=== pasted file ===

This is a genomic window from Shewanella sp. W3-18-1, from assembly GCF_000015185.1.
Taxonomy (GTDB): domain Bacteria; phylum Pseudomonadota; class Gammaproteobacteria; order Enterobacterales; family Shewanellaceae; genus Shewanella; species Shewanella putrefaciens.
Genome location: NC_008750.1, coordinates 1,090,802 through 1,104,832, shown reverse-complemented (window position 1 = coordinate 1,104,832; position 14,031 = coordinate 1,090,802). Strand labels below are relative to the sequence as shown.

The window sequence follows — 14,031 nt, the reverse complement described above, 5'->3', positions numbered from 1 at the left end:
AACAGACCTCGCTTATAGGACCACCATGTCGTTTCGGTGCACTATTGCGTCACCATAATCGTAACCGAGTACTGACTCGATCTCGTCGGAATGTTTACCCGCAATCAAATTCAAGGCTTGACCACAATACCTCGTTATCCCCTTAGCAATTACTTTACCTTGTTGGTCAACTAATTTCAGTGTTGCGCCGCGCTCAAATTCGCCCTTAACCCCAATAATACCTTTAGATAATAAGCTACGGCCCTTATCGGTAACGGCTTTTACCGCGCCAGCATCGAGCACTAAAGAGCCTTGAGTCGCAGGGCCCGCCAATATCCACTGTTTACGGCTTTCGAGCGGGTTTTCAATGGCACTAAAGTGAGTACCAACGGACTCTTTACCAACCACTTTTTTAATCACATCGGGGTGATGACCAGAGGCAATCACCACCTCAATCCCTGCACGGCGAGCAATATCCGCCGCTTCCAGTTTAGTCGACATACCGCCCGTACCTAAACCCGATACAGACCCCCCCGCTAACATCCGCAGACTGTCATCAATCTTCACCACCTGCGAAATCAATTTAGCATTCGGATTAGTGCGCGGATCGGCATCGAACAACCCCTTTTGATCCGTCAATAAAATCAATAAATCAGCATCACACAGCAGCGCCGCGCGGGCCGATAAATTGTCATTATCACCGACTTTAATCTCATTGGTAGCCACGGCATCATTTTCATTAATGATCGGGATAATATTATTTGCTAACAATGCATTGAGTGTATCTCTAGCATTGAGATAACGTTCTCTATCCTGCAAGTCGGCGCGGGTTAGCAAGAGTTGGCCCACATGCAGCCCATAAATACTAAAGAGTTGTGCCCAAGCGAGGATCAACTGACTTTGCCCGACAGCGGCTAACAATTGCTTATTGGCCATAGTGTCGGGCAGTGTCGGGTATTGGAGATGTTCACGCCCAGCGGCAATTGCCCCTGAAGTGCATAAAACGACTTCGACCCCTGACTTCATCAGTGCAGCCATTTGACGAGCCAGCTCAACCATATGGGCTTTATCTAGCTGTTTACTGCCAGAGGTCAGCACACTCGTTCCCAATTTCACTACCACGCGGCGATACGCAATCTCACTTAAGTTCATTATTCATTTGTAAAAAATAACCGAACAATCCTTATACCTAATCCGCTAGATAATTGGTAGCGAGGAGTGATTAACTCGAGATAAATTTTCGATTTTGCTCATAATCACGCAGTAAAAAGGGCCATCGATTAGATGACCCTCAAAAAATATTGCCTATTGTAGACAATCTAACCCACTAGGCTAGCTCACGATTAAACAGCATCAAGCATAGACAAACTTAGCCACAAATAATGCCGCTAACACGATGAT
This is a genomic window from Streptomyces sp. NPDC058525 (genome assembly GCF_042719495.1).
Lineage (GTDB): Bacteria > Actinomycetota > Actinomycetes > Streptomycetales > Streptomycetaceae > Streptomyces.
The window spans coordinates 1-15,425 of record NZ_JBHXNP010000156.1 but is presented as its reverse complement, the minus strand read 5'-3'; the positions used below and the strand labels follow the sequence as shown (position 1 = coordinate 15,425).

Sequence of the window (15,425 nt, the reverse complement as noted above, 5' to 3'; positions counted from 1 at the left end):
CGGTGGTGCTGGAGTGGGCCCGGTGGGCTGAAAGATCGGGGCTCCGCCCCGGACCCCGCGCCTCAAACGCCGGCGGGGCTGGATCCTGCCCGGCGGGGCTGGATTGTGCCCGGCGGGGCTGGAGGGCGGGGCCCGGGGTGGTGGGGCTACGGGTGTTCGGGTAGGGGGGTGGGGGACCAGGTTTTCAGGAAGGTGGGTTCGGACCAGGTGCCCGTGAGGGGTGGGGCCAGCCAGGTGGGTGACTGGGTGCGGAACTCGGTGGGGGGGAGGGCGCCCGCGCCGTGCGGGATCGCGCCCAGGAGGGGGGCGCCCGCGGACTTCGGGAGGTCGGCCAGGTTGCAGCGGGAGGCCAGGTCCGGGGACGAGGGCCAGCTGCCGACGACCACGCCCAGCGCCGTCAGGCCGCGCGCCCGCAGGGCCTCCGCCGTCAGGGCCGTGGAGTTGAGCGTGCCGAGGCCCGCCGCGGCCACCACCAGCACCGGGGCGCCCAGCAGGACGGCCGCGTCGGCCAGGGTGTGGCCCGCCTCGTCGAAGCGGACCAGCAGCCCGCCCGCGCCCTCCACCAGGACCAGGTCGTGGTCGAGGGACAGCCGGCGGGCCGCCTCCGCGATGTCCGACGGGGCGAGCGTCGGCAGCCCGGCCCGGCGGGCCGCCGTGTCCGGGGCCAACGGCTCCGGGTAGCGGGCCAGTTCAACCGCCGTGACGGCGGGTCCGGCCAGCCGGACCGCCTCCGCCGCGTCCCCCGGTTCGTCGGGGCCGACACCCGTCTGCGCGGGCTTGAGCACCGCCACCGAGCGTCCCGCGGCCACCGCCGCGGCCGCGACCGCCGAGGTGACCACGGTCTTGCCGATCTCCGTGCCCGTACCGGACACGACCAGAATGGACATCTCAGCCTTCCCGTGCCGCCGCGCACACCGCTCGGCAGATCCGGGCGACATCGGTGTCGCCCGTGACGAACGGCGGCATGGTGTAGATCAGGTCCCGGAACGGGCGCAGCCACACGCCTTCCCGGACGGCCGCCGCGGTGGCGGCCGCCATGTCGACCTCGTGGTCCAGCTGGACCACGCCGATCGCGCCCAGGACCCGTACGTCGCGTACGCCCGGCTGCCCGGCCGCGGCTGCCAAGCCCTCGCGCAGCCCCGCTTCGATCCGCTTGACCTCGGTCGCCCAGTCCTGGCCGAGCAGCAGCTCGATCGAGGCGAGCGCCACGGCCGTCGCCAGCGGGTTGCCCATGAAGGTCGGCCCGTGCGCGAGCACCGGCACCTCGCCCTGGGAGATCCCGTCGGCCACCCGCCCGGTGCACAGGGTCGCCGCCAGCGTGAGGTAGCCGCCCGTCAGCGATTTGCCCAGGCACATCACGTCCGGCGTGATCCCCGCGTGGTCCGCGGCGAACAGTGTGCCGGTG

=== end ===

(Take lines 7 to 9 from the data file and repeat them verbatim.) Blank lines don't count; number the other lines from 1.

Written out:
Lineage (GTDB): Bacteria > Actinomycetota > Actinomycetes > Streptomycetales > Streptomycetaceae > Streptomyces.
The window spans coordinates 1-15,425 of record NZ_JBHXNP010000156.1 but is presented as its reverse complement, the minus strand read 5'-3'; the positions used below and the strand labels follow the sequence as shown (position 1 = coordinate 15,425).

Sequence of the window (15,425 nt, the reverse complement as noted above, 5' to 3'; positions counted from 1 at the left end):